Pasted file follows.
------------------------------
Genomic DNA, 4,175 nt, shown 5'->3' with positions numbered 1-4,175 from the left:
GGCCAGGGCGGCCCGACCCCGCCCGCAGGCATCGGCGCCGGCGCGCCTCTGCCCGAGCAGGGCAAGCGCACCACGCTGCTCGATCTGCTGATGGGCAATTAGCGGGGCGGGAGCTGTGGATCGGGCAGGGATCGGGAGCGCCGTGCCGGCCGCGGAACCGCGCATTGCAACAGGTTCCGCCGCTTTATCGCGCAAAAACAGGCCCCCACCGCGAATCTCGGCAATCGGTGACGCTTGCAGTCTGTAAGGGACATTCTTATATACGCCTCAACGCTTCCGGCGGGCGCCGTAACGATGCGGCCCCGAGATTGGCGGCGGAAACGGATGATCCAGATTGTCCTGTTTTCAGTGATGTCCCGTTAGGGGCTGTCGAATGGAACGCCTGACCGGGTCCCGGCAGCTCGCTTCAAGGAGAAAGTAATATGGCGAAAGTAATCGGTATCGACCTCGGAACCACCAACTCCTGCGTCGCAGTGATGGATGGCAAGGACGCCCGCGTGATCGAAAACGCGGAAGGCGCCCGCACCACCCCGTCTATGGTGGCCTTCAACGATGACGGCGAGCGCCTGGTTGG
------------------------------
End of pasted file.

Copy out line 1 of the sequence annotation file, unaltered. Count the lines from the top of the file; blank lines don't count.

Genomic DNA, 4,175 nt, shown 5'->3' with positions numbered 1-4,175 from the left: